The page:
Friday, June 18, 2010

Incremental Legislation

One of the biggest areas of contention among and between adoption reformers is that while we all favor unrestricted access of adoptees to their own original birth certificate - with no vetoes or other give-backs to placate an alleged right of privacy of birth parents - we are often faced with a decsion of whether to allow a bill go through that is less than perfect or pul it and wait for perfection.

Those who favor accepting than perfection under certain circumstances, believe that they can continue to campaign to make it better.

Others argue that once a law is passed that's it. It will never be changed to go further.

That argument is as baseless as the argument that restoring adoptees right will increase abortions.

Speaking of abortion, it's one of the prime examples of incremental legislation.
"In a study conducted by Michael J. New, assistant professor of political science at the University of Alabama, abortion rates among minor girls aged 13-17 dropped 23% when laws limiting access to Medicaid funding were introduced. Parental notification laws caused a 16% drop in abortion rates among the same age group.

"Published by the Heritage Foundation, the study examines the impact of four types of incremental pro-life legislation on minor abortion rates: parental involvement requirements, restrictions on Medicaid funding, informed consent laws, and bans on partial-birth abortion." See full study here.
Smoking bans

In 1975, the US state of Minnesota enacted the Minnesota Clean Indoor Air Act, making it the first state to ban smoking in most public spaces.

At first, restaurants were required to have No Smoking sections, and bars were exempt from the Act. As of 1 October 2007, Minnesota enacted a ban on smoking in all restaurants and bars statewide, called the Freedom to Breathe Act of 2007.

New York, New Jersey and other states have passed similar laws in similar order, one step at a time.

As of October 2009, according to the American Nonsmokers' Rights Foundation, 71% of the U.S. population lives under a ban on smoking in "workplaces, and/or restaurants, and/or bars, by either a state, commonwealth, or local law," though only 41.2% live under bans in all workplaces and restaurants and bars. A smoking ban (either state, county, or local) has been enacted covering all bars and restaurants in each of the 60 most populated cities in the United States except these 16: Arlington, Atlanta, Fort Worth, Indianapolis, Jacksonville, Memphis, Miami, Las Vegas, Nashville, Oklahoma City, Philadelphia, Pittsburgh, San Antonio, Tampa, Tulsa, and Virginia Beach.

As of May 2010, 26 states have enacted statewide bans on smoking in all enclosed public places, including bars and restaurants: Arizona, California, Colorado, Connecticut, Delaware, Hawaii, Illinois, Iowa, Kansas (effective July 1, 2010), Maine, Maryland, Massachusetts, Michigan, Minnesota, Montana, Nebraska, New Jersey, New Mexico, New York, Ohio, Oregon, Rhode Island, Utah, Vermont, Washington, and Wisconsin (effective July 5, 2010). Source and exceptions here.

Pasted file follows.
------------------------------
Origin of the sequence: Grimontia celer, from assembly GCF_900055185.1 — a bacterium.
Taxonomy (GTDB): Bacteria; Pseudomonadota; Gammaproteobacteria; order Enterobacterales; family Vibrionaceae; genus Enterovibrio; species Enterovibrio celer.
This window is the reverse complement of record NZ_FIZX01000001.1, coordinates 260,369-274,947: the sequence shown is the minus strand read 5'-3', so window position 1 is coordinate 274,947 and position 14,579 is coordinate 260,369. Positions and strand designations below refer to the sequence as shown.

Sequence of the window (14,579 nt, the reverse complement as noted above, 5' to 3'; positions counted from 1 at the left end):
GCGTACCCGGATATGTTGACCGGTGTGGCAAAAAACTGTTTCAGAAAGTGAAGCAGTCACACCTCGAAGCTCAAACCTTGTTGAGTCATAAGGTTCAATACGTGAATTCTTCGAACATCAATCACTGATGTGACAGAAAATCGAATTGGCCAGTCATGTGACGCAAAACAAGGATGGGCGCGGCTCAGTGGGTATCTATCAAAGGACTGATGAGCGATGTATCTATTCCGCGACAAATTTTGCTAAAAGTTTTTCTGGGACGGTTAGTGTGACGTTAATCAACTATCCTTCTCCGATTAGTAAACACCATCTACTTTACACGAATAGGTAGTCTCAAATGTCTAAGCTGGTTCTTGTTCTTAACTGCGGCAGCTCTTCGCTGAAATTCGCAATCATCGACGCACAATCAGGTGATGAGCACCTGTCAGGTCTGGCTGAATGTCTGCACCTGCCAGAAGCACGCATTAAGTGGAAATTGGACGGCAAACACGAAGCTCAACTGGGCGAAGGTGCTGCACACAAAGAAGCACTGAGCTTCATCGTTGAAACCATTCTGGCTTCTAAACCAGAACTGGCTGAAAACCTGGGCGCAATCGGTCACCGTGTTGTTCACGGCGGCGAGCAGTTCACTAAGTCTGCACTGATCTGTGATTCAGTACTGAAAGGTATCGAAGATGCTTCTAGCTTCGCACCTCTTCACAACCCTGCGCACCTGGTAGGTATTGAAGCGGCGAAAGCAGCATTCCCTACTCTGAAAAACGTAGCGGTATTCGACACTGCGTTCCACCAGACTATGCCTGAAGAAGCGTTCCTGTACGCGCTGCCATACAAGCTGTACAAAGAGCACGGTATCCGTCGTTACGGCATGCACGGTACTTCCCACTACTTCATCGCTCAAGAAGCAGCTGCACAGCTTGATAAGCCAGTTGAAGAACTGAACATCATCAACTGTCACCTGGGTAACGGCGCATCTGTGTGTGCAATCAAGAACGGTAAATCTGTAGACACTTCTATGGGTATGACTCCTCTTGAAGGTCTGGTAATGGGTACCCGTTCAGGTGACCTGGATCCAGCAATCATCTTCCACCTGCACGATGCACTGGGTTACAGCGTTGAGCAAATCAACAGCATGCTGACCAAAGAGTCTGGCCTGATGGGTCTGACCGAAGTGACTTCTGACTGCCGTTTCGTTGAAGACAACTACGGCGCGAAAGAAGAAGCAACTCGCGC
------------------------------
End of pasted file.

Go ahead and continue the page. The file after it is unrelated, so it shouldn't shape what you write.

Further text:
Likewise sales of cigarettes to minors was enacted in many states prior to the federal government banning  television advertising for cigarettes in 1970.  In November 2003, tobacco companies and magazine publishers agreed to cease the placement of advertisements in school library editions of four magazines with a large group of young readers.

Age restrictions for sale of cigarettes was fought as unconstitutional initially but an age limit of 18 exists in all  U.S.states since 1994.

Civil Rights

Sen. Edward Kennedy, "over the course of almost a half-century in the Senate, Kennedy would lead the fight for enactment of a truly astonishing list of civil rights laws" beginning in1965 with the abolition of the poll tax. "He did not always accomplish what he wanted on the first try, often accepting an incremental step forward, then returning to finish the job years or even decades later."  Source.
Timelines of all civil rights legislation is available here, here, here, and here.

I am not suggesting that we intentionally attempt to create equality for adoptees one step at a time, or that we introduce or easily accept compromises...I am merely deconstructing the hyperbolic argument that it is impossible for it to occur that way.

We need to recognize that in some situations it will be a choice between no adoptees getting any rights for another generation or allowing the vast majority to get it now and continue to work to  remove restrictions.

The U.S. is a complex mix of states and people with a variety of strongly held beliefs on abortion, gay rights, gun rights, etc. We cannot expect a one size fit all solution will work in Tennessee and in California or New York. What flies in Indiana may not work in Texas. 

NJ is a prime example. Grassroots volunteers have seen legislation get as far as committee and be killed for thirty years. Opposition there is stronger than elsewhere with the ACLU and the bar Association openly and vocally opposing along with the cast of regulars: Catholic Charities, Right to Life, and NCFA. With such strong and long lasting opposition that legislators have bought hook line and sinker, compromise that leaves both sides less than happy is the only way any bill is ever goign to get passed. And even with all the comprises it may nor, as we have a pro-life republican Governor and no money in the budget for the nonsense the bill calls for, e.g. contact preferences and medical forms to be completed by those mothers not wanting contact or to be named within  12-month time period they have to request it...and also collecting and reporting data.